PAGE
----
ns - Name stacks directory				Matthew Miller & MWP

ns "STACKS"		set the current foreground directory to
			"STACKS" and create it if it does not exist
ns "STACKS" dt:		set the current background directory to
			"STACKS" and create it if it does not exist
ns "./stacks"		set the foreground directory to "stacks" in the
			current directory even if another default path
			is in effect.
ns p:			Print the name and last stack of the open directories.
ns cl:			Close directory one, and set current dir to background
ns cl:dt:		Close directory two, and set current dir to foreground 
ns "STACKS" t:		If STACKS exists, open it and set .test to 1, otherwise
			just set .test to 0.
ns "STACKS" q:		If STACKS exists, open it, otherwise create it without

Ns is used to name the current foreground directory and the current
background directory.  If 'dt:' is not used, then the current foreground
directory is set to "STACKS".  If 'dt:' is used, then the current background
directory is set to "STACKS".

A default stacks path will be set up when comb is started if you have
defined and exported the environment variable LSTACKS.
It may also be set or changed with the sp: option in the 'op' command.
In either case if this path is defined and a stacks name not beginning
with '/' or '.' is used, the default path will be prepended to
the name that you give.

If "STACKS" does not exist there are 3 possibilities:

1)  By default you will be asked if you really want to create a new
stacks directory (as opposed to having made a typo).  If you agree, it
is created for you.

2)  If you had set the t: flag in the ns command, the variable .test
will be set to 0 and the new directory will not be created.  When the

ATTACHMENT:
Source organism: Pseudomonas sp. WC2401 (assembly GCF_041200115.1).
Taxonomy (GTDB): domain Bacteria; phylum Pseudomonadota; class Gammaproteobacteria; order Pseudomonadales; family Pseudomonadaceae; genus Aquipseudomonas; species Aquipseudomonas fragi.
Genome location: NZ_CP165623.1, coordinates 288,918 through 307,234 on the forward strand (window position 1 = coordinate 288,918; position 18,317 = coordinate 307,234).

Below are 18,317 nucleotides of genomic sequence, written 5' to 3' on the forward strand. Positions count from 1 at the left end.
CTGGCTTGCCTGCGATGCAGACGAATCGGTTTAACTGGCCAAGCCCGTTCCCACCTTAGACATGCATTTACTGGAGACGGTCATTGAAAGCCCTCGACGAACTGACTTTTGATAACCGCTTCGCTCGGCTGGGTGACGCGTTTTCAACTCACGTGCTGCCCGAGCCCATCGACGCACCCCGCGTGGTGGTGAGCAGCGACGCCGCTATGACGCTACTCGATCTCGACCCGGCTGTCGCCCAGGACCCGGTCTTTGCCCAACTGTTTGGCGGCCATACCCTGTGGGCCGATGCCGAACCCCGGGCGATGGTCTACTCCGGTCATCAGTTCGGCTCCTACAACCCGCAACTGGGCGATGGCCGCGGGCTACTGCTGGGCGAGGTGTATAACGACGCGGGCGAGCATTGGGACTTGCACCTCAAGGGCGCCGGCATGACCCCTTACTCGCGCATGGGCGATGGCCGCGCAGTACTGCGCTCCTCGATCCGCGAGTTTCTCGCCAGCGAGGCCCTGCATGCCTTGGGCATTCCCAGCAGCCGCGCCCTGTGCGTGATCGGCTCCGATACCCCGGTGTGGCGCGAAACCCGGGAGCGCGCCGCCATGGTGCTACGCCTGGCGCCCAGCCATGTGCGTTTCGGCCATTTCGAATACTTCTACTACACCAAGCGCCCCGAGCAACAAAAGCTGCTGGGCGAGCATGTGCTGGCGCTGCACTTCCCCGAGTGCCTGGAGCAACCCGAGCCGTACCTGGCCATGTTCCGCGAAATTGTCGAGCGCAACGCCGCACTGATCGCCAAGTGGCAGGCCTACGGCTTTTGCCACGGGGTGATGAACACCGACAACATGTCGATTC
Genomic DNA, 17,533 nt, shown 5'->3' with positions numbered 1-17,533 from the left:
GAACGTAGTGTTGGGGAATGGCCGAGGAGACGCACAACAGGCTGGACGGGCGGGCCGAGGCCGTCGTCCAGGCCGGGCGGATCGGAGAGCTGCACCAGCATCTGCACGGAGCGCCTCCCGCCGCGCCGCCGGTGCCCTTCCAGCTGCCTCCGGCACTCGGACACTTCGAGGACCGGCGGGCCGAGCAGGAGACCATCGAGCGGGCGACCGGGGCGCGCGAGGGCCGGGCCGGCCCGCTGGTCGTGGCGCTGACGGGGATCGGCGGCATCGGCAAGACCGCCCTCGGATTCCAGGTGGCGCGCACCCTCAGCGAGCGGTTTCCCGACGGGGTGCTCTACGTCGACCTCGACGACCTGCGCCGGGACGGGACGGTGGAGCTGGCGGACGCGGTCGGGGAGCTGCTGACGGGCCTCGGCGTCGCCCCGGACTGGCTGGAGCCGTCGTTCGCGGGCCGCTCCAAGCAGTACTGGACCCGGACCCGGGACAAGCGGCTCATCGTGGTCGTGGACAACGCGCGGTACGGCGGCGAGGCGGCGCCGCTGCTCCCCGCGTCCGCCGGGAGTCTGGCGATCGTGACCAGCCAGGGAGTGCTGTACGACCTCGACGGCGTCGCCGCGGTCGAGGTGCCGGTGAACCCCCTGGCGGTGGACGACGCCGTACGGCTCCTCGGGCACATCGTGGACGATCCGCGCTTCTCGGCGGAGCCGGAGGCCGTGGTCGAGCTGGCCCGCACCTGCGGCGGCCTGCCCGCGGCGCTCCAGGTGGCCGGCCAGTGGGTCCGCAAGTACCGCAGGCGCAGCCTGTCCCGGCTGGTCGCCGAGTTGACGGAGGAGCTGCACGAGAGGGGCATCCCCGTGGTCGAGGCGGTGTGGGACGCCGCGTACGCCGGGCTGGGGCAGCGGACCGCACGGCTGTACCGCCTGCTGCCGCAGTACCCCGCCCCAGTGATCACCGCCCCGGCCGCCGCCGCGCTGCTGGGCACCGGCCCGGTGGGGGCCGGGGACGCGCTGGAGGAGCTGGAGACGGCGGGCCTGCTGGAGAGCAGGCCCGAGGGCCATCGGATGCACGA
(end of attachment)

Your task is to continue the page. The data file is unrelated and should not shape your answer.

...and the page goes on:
t: flag is set and the stacks directory exists, .test is set to 1.

3)  If you had set the q: flag in the ns command, the new stacks directory
will be silently created.

The foreground and background directories are used for convenience.
They are always the last name used for them (i.e. the foreground
directory is the last name used without the 'dt' flag, and the
background directory is the one used with the 'dt' flag.)  Em, st, rt
and lk may access either the foreground directory or the background
directory (foreground by default).  Some other commands may only access
the foreground directory .

The data, index, and search files may now be made readonly and still
opened by comb.  This will prevent accidental modification by both comb
and other unix processes.  It is recommended that any stacks which you
aren't actively changing have data, index, and search made readonly.
Macro and defaults files should probably be left writable during data
analysis.  If data or index is readonly, but search writable, up
will remove the old search, but be unable to finish the job.  The
recovery from this is to make data and index writable while running up.
(This is not nice behavior, but would be too hard to fix.)

This document was last updated on Tue Oct 17 16:24:05 EDT 2000 by Marc W. Pound.